We found that the speed of recovery varied considerably between individual trees, despite them being the same age, species and growing at the same location. On average, trees took four years to recover to their forecasted growth rate. While most trees recovered to forecasted levels between 1-6 years after drought, some still had not recovered nine years later. We were also able to see whether differences in tree resilience were linked to tree size and growth rate before the drought occurred. We found that trees that were growing faster before the drought were significantly more resilient than slower growing trees, while larger trees were less resilient than smaller ones. However, we also discovered that being a faster growing or smaller tree was only associated with higher growth resilience at certain stages during the drought recovery process.
Surprising findings: patterns of compensatory growth?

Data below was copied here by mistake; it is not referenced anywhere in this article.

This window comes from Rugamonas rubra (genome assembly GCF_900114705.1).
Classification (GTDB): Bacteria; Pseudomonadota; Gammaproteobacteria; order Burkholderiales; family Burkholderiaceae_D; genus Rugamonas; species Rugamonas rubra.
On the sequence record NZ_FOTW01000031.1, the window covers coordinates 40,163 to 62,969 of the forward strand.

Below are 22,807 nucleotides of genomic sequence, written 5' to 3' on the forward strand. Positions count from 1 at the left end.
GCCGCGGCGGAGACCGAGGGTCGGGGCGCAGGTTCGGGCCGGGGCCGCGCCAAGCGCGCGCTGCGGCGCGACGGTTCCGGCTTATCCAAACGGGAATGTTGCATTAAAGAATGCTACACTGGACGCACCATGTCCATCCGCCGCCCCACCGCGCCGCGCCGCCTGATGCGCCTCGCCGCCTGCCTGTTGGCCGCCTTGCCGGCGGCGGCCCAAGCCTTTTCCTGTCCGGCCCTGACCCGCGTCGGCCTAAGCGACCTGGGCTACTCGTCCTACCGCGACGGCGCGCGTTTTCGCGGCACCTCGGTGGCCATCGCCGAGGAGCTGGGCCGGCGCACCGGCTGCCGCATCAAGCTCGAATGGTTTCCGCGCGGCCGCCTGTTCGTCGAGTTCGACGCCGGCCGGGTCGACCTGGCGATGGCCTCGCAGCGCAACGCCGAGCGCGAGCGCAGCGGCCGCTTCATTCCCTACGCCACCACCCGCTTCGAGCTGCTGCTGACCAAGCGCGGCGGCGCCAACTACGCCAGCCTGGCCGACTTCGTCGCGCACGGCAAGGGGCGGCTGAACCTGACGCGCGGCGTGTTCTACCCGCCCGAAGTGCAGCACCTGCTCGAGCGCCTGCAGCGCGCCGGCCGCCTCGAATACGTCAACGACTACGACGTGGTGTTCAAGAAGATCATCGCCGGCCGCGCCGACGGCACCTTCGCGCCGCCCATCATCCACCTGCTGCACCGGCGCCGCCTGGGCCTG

What really surprised us was what happened after some trees had recovered to their forecasted growth rates. By following the growth of these trees into a post-recovery phase, we found evidence for significant ‘compensatory growth’ in many, but not all trees. This means that a proportion of trees growing at this site went into ‘overdrive’ and started growing faster than we would have expected if no drought had ever occurred. While this was not the case for all of our study trees, this compensatory growth was sufficiently strong in enough trees to reclaim some (but not all) of the growth that had been lost from the forest as a result of the drought, reducing our estimates of the total amount of lost radial growth. That is, the overall effect of this overcompensation reduced the total impact of drought, so that the estimated loss of radial growth across all trees nine years after this drought event was actually less than after four years. We found this particularly interesting as studies of forest resilience using approaches such as those mentioned previously (that average pre- and post-drought growth) are often unable to look beyond four years after the drought event, meaning that to date, the existence of any patterns of compensatory growth may have been overlooked.